Press Release

UN Population Fund Launches The State of World Population 2000

20 September 2000

UNITED NATION, New York - The United Nations Population Fund (UNFPA) today released The State of World Population 2000 report, Lives Together, Worlds Apart: Men and Women in a Time of Change.

UNFPA Executive Director Dr. Nafis Sadik launched the report in London at a press conference at the Foreign Press Association. Similar conferences were held at United Nations Headquarters in New York and in many other cities throughout the world.

  • Dr. Sadik's statement at the London launch

The report examines a broad range of evidence from around the world showing that systematic discrimination against women and girls causes extensive suffering and lost opportunities for both women and men, and holds back efforts to reduce poverty, improve health, stem the spread of HIV/AIDS and slow rapid population growth.

  • Millions of women are denied reproductive choices and access to health care, contributing each year to 80 million unwanted or mistimed pregnancies and some 500,000 preventable pregnancy-related deaths. Nearly half of all deliveries in developing countries take place without a skilled birth attendant present.
  • Violence against women and girls is widespread—one woman in three will experience violence during her lifetime, most often at the hands of someone she knows. Each year 2 million girls are at risk of genital mutilation, and up to 5,000 women and girls are the victims of so-called “honour” killings.
  • Women’s lack of control over sexual activity and its consequences is a major factor in the spread of HIV/AIDS, now the fourth most common cause of death worldwide and the leading killer in Africa, where infected women outnumber infected men by 2 million.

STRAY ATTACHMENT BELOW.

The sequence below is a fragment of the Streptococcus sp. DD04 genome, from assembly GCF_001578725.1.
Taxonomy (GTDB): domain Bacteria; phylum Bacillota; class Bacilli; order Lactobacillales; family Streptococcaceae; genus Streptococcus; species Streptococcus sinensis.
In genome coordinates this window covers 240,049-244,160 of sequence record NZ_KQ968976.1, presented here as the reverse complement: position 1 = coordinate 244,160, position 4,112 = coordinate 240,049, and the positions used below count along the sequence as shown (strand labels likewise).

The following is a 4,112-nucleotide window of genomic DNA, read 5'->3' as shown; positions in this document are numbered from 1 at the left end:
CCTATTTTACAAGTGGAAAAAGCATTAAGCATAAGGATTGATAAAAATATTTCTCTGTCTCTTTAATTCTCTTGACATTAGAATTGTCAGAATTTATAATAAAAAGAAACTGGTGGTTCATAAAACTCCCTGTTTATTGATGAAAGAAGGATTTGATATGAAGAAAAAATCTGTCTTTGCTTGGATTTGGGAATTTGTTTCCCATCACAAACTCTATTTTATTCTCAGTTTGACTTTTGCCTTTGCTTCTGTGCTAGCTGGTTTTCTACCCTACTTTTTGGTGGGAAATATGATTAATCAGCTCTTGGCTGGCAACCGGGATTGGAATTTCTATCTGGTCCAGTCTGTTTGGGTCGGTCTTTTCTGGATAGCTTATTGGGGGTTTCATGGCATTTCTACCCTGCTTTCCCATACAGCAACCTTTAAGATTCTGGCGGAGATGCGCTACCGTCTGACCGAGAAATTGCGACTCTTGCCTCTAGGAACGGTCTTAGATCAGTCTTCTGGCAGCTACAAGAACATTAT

• Two thirds of the 300 million children without access to education are girls, and two thirds of the 880 million illiterate adults are women.

Making this harmful discrimination and violence visible to policy makers and family members, and designing ways to end it, are urgent human rights and development priorities, the report stresses. It documents the high economic and social costs of inaction, and outlines the remedies:

  • Partnerships—between women and men, between governments and civil society, and between rich and poor nations—are essential to ending gender inequality.
  • Health care, including reproductive health, and education and job opportunities for women are human rights imperatives and proven investments. Increased international development assistance is urgently needed for these efforts.
  • Human rights treaties and international agreements of the 1990s have aided governments and non-governmental groups in creating new laws and programmes to counter gender inequality.

In Washington, Rep. Carolyn Maloney (D-NY), Ms. Thoraya Obaid, Director of UNFPA's Division for Arab States and Europe, and Ms. Margaret Pollack, Director, Office of Population, U.S. Department of State, discussed the report in a 20 September press conference at the United Nations Foundation.

In Cairo, the UNFPA’s Representative in Egypt, Mr. Abdul Muniem Abu Nuwar, launched the report. He briefed a press conference from a podium that included recent United Nations Population Award winner and Egypt’s Minister of Health and Population, Ismail Sallam.

Contact Information:

William A. Ryan
Tel.: +66 2 288 2446

Abubakar Dungus
Tel.: +1 (212) 297-5031

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